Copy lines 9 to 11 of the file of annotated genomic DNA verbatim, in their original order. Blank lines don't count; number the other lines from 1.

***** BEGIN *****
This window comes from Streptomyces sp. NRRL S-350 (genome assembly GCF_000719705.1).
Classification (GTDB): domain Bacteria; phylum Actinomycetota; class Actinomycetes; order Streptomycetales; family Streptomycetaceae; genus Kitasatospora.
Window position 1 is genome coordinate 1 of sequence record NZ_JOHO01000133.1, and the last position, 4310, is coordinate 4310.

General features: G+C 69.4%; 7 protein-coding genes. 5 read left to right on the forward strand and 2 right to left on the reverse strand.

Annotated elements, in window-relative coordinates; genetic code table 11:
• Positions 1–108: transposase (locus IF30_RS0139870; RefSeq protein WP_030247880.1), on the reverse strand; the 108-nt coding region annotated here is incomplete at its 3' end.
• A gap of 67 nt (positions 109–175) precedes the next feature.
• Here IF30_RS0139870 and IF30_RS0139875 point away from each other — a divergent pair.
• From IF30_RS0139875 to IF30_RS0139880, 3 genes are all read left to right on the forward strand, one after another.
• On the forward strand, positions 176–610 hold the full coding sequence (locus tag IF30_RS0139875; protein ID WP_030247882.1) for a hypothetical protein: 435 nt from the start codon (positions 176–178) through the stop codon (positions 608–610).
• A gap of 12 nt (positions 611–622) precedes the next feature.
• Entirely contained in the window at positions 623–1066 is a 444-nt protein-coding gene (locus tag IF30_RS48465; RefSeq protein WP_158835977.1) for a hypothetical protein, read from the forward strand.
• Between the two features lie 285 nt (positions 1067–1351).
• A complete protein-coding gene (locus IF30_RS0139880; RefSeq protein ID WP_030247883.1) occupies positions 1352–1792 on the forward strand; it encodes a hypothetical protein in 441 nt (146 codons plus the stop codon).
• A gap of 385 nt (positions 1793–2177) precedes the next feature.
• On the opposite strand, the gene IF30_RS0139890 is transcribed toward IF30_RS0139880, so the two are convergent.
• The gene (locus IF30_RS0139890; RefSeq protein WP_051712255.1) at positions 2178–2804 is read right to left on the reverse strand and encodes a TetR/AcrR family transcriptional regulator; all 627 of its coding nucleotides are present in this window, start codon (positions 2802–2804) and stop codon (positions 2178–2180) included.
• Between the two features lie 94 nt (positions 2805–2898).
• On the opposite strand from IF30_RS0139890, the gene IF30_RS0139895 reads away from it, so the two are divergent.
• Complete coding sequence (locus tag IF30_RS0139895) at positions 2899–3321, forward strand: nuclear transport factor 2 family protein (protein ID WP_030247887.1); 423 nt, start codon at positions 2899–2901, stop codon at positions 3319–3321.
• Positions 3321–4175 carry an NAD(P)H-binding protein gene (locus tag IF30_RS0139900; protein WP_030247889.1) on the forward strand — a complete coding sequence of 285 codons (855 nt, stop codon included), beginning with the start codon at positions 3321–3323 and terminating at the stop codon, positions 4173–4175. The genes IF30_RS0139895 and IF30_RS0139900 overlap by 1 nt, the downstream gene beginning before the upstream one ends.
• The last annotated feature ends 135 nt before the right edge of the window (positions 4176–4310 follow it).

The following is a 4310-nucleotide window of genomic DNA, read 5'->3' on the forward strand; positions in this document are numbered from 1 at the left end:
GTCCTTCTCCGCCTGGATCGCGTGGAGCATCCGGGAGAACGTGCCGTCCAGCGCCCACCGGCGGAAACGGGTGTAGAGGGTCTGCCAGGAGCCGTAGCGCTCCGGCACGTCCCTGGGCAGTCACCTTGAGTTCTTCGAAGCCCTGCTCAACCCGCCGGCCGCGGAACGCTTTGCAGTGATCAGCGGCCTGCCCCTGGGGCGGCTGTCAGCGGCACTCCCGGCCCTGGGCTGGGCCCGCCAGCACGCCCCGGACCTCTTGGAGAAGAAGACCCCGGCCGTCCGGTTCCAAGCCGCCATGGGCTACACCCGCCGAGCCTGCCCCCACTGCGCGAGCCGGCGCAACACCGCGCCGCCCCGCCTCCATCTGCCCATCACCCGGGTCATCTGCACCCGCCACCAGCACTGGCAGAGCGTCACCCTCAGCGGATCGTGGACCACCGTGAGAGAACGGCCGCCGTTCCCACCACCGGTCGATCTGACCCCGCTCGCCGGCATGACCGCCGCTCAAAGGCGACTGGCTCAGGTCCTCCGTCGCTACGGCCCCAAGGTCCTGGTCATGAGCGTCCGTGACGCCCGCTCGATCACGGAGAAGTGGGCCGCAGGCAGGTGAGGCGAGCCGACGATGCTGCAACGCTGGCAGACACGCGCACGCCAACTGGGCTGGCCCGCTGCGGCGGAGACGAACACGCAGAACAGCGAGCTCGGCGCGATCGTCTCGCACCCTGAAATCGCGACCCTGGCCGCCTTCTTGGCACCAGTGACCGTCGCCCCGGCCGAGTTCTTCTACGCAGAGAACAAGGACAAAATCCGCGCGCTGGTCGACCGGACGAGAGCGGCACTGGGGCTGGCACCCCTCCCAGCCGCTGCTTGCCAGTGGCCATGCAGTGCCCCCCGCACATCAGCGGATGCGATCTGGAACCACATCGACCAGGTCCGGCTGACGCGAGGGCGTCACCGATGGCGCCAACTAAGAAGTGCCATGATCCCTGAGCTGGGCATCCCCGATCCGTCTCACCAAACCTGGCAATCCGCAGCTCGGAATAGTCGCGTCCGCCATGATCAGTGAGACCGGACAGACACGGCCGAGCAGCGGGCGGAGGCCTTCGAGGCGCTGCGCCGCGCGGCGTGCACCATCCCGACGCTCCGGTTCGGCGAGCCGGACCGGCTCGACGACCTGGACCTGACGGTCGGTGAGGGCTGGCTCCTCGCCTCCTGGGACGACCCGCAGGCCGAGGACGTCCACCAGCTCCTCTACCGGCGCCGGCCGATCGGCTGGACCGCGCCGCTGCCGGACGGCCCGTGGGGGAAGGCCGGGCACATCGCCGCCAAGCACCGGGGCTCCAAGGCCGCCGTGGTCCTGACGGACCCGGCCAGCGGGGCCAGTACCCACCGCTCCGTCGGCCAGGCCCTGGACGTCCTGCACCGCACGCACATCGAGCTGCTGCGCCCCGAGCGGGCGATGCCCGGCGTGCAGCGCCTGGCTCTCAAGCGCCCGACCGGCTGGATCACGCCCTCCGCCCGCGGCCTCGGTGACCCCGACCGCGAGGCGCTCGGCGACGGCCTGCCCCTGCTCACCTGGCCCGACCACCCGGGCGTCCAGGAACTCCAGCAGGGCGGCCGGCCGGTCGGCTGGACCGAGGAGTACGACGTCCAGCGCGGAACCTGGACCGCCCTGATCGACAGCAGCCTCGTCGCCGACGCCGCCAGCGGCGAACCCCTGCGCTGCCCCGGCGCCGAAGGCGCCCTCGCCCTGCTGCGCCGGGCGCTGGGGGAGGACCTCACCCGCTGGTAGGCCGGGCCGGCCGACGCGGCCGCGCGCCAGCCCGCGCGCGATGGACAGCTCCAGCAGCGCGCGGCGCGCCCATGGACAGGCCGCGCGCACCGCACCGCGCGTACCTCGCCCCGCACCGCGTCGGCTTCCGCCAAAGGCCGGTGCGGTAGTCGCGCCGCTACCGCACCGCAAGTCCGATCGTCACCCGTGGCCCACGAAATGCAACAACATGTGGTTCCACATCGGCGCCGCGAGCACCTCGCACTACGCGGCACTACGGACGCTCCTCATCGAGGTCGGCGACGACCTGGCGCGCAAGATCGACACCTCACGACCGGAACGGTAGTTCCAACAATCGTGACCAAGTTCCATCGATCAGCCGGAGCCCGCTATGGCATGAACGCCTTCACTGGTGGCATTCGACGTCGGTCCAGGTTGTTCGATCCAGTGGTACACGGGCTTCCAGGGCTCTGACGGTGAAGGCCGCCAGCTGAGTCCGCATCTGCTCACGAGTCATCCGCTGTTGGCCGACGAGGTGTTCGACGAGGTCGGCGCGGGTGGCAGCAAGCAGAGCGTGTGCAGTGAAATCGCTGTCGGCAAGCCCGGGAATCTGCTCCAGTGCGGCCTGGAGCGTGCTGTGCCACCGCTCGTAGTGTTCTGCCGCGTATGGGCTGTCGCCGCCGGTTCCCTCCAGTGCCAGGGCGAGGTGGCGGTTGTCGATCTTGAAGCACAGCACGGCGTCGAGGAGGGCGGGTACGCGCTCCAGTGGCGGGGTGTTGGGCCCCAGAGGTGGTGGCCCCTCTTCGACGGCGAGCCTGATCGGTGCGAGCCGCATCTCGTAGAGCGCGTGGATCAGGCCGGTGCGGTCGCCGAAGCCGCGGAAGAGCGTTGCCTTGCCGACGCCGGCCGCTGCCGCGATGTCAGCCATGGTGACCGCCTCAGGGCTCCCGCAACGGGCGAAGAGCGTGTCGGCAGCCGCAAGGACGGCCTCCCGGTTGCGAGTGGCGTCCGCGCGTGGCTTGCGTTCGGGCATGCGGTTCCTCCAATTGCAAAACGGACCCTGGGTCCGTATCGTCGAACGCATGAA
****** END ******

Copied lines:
• From IF30_RS0139875 to IF30_RS0139880, 3 genes are all read left to right on the forward strand, one after another.
• On the forward strand, positions 176–610 hold the full coding sequence (locus tag IF30_RS0139875; protein ID WP_030247882.1) for a hypothetical protein: 435 nt from the start codon (positions 176–178) through the stop codon (positions 608–610).
• A gap of 12 nt (positions 611–622) precedes the next feature.